The second tropical cyclone of the North Atlantic Hurricane season formed in the Central Atlantic Ocean and far from land. NASA's Terra satellite provided an early morning look at the small depression.
In the pre-dawn hours of July 5, 2018, the Moderate Resolution Imaging Spectroradiometer or MODIS instrument aboard NASA's Terra satellite provided a visible light image of Tropical Depression Two (TD2). The National Hurricane Center (NHC) noted that the small cyclone is surrounded by abundant dry air, and the system will be moving over marginally warm waters during the next few days, which could both limit intensification.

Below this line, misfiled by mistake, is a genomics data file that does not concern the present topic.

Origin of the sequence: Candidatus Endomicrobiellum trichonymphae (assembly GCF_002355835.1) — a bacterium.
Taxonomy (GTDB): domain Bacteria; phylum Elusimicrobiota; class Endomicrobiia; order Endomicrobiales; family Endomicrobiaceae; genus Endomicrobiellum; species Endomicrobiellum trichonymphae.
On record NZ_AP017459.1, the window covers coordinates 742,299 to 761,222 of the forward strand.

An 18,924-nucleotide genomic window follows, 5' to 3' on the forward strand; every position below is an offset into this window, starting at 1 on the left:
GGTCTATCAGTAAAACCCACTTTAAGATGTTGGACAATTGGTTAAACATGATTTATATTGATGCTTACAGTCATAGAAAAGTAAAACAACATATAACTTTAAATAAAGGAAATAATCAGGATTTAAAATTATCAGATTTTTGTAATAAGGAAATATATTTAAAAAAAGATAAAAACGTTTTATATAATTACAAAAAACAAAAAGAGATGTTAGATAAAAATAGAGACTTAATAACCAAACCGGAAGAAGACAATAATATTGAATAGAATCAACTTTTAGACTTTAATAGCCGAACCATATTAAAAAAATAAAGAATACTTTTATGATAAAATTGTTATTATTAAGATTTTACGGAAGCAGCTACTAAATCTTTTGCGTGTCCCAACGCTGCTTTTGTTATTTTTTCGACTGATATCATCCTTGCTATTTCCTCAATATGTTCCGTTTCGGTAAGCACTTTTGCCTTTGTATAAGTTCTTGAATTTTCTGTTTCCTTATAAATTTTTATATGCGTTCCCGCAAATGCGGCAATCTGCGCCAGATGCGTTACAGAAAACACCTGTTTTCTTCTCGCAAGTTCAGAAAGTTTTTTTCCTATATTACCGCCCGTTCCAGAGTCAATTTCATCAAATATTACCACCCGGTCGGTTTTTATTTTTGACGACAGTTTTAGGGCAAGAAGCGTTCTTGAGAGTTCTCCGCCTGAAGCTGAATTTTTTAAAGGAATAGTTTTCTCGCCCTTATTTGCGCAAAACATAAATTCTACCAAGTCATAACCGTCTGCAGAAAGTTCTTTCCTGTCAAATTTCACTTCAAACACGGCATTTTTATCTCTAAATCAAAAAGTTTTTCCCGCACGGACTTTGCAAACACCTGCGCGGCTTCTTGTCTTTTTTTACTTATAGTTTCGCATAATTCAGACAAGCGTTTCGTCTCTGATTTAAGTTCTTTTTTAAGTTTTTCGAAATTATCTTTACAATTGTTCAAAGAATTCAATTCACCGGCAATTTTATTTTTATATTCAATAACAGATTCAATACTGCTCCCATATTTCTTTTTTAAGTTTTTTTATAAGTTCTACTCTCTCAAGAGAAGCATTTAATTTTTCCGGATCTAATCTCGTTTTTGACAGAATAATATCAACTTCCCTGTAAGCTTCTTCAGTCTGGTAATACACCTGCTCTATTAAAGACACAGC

At 11 a.m. EDT (1500 UTC), the center of Tropical Depression Two was located near latitude 10.2 degrees north and longitude 41.4 degrees west. That's about 1,385 miles (2,230 km) east-southeast of the Lesser Antilles. The depression is moving toward the west near 16 mph (26 kph). A fast westward to west-northwestward motion is expected through the weekend of July 7 and 8.
Maximum sustained winds are near 35 mph (55 kph) with higher gusts. Some strengthening is possible, and the depression could become a tropical storm later today or on Friday, July 6. The system is forecast to degenerate into an open trough east of the Lesser Antilles over the weekend.
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